She was used to tapping out stories on the fly, faced with a daily
deadline for the news organizations she’d worked for.
Now, with all the time in the world, nothing.
She was too self-aware not to know what the problem was. She’d
thought that she was far enough away from everything that had
happened last year, that she had the necessary distance to begin
writing about her experiences, only to find she was kidding herself.
She had the physical distance, but nowhere close to the emotional
In all likelihood, Aunt Felicity’s hideaway was exactly what
she needed. This place was a thousand miles away from South America,
not only in terms of distance, but attitude. It was luxurious and
decadent, and made her feel more than a little sinful. Felicity was
right. She needed to relax. It could be exactly what she needed for
the words to flow.
Of course, standing outside and gawking at the place wasn’t
helping her get anything written. Shoving her misgivings aside, Jess
climbed the stone path up to the front door that was tucked away
almost on the side of the house. The better to discourage unwanted
visitors, she supposed.
Pulling the key Felicity had given her from the pocket of her shorts,
Jess began to ease it into the lock, only to have the heft of her
backpack throw her off-balance. The key bounced off of the lock and
out of her fingers. Pain shot through her hand as it slammed into the
“Damn it!” A string of curses slipped from her mouth, and
when she’d exhausted her supply of English ones, she moved on
to one of the other languages she knew.
In the back of her mind, she heard the key clink against the stoop.
Shaking her throbbing fingers, she let the backpack drop to the
ground and bent to find the key. God, she hoped it hadn’t
bounced off into the grass. There was a steep drop-off from the step,
and spending the next couple of hours searching for the damn thing
wasn’t how she wanted to spend her first day here.
The door suddenly swung open with a whoosh. Caught off-guard, Jess
jerked her head to the sound.
Her eyes landed on two of the most perfectly formed male legs she’d
Feeling awkward and embarrassed standing there with her butt in the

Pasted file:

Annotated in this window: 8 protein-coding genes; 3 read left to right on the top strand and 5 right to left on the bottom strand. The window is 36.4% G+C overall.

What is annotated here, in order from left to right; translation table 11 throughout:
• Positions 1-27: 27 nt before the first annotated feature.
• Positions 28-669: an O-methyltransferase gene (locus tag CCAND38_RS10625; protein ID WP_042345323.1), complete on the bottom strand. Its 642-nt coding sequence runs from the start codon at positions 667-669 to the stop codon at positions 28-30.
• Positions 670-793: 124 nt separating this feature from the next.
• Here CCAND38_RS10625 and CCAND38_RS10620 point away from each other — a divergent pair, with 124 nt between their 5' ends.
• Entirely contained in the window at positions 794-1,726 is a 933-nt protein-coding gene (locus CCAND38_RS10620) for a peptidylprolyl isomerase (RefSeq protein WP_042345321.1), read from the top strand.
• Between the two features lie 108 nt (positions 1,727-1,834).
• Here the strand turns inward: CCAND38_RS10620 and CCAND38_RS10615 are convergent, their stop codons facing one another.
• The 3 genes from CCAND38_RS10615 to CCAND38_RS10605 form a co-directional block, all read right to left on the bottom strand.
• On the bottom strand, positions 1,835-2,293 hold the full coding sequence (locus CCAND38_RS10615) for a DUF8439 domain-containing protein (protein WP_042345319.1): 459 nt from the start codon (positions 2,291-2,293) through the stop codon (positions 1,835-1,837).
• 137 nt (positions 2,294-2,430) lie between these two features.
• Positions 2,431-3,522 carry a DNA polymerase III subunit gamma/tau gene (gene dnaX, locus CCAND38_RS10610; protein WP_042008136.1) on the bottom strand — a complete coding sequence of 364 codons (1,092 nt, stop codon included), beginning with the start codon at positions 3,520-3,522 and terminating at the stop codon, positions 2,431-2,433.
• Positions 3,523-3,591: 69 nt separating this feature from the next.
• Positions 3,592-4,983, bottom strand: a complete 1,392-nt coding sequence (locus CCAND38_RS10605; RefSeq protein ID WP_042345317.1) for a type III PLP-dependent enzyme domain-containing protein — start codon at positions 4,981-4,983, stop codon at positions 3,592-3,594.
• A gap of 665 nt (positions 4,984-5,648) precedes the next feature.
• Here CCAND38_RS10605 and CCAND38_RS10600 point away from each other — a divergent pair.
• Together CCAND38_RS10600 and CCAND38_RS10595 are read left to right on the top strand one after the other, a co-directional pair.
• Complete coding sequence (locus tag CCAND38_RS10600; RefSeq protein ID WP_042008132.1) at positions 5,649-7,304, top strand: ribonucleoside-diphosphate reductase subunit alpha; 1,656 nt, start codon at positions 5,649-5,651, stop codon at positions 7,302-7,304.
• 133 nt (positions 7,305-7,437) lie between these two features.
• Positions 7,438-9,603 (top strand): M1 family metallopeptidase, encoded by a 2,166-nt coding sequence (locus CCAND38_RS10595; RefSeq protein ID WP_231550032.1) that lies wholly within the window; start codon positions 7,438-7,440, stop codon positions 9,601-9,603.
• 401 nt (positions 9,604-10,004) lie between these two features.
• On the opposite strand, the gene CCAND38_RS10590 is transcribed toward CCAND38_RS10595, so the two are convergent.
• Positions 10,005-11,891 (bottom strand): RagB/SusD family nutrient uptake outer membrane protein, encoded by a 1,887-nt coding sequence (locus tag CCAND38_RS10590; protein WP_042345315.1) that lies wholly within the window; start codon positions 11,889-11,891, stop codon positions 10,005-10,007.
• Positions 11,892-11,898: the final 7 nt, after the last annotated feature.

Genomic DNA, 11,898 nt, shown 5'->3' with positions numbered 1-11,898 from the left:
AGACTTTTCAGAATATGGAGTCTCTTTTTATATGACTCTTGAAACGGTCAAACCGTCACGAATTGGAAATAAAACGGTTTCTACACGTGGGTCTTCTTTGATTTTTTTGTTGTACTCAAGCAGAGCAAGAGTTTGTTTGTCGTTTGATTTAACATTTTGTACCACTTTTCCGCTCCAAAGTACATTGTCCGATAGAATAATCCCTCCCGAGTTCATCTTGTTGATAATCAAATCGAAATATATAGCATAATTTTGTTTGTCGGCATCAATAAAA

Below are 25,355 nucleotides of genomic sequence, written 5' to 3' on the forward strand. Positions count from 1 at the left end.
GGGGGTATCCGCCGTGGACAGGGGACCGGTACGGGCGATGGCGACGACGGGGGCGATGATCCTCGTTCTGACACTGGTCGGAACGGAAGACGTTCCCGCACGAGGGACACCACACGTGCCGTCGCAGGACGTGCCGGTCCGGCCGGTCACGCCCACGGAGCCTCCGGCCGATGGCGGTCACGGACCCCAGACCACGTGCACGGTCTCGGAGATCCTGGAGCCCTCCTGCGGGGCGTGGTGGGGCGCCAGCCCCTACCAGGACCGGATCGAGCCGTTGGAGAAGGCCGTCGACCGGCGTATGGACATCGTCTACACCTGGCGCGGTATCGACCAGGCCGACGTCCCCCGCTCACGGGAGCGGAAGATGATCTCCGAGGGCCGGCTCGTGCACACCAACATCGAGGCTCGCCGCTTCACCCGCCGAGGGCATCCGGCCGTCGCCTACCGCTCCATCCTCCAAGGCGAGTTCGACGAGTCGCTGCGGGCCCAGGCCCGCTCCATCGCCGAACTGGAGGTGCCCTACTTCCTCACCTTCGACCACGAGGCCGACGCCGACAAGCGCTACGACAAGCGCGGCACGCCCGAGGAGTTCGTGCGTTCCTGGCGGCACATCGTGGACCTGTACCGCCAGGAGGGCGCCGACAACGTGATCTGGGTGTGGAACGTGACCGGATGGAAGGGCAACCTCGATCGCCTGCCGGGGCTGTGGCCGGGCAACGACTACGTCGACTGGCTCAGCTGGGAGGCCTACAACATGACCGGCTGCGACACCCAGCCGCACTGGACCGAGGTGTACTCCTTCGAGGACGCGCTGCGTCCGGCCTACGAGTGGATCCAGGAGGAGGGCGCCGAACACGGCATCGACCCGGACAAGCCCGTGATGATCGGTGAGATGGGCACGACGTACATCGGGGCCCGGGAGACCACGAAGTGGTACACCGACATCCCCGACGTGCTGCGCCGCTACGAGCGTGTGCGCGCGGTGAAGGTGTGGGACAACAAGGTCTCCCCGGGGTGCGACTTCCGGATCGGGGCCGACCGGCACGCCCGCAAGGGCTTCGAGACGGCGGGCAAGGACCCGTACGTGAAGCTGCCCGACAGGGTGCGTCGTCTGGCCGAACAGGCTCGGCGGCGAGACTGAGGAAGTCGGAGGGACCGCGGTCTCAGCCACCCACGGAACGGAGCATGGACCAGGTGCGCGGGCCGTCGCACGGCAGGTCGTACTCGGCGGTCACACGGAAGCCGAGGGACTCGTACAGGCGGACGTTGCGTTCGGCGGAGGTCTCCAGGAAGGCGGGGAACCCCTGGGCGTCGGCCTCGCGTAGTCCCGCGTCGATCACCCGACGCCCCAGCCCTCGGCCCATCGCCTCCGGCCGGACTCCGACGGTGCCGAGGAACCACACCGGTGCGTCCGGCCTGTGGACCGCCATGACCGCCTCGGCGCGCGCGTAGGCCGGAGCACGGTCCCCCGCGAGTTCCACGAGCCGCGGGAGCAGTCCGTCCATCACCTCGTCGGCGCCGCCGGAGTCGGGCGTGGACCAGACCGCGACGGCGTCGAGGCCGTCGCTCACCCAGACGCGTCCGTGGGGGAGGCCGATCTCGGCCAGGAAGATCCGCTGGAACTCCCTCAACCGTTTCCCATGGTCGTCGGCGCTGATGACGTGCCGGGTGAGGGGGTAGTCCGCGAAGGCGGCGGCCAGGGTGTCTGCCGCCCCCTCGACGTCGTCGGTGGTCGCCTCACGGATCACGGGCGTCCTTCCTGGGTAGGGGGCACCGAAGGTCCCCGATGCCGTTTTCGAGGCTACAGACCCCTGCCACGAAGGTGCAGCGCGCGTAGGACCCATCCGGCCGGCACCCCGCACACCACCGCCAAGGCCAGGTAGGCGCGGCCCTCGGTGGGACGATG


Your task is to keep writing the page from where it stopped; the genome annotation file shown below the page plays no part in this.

air, Jess tried to straighten, only to find her attention lingering
as her gaze rose.
The view only improved as she went up.
The legs went on forever, with long, lean calves and strong, muscular
thighs, all lightly dusted with blond hair and burnished to a golden
They finally ended at a pair of threadbare cutoffs, chopped
indecently high, so that the bulge in his crotch was barely contained
in the pouch of the fly.
The shorts hung low on lean hips that managed to hold them up against
all odds and the laws of gravity.
Above them was a crisp outline of abs. One, two, three, four...times
Two hard pecs, bracketed by tight, compact biceps, beneath firm,
Every trace of moisture in her mouth had evaporated, and she almost
hesitated before going further. There was no way his face could live
up to the rest of him. He had to be cross-eyed and bucktoothed with a
receding hairline. No one could be that genetically blessed.
She was wrong.
The face matched the rest of him. Classical, chiseled features,
sparkling blue eyes, and sun-kissed blond hair that was cut short,
but nowhere close to receding.
He smiled down on her, his grin open and gleaming, displaying a
mouthful of bright, perfectly straight, definitely not buck teeth.
The man was a toothpaste commercial come to life; she could
practically see the sparkle on his ivory enamels. Hell, maybe he
really had been in a commercial. What did she know? He was certainly
good-looking enough. Too good-looking.
It had to be a trick of the light—he had the sun at his back,
after all—but he looked as if he was literally gleaming, as
though the glow was emanating from his bronzed skin. A California sun
god in fact as well as appearance.
She, who’d never sighed over a man before in her life, choked
back the exhalation that had been ready to burst forth.
“Hi,” he said. The low rumble of his voice finally
snapped her out of the astonished daze that seemed to have struck
her. For a moment she’d almost managed to convince herself he
was nothing more than a heat and exhaustion-induced mirage. Her
imagination certainly couldn’t do much better than this.
But no. He was real. Amazingly real. There was nothing wrong with her
senses, but something screwy was definitely going on.
She straightened her spine and shook her head. “I’m
sorry. I must have the wrong house,” she said, even though she
knew she clearly hadn’t. She’d seen pictures. The house
was familiar. The man was not.
“Jess?” the golden god said, his smile welcoming.
The sound of her name in a stranger’s mouth was more unnerving
than reassuring. She’d learned long ago that it was never a
good sign when someone you didn’t know knew you. It meant
they’d been waiting for you, and their intentions were seldom
Of course, that was a lesson she’d learned in a war zone, far
from this gleaming house and the gleaming man in it.
She suspected that truth held all the same.
She eyed him warily, debating whether or not to admit her identity.
Finally deciding she was being overcautious, she admitted, “Yes.”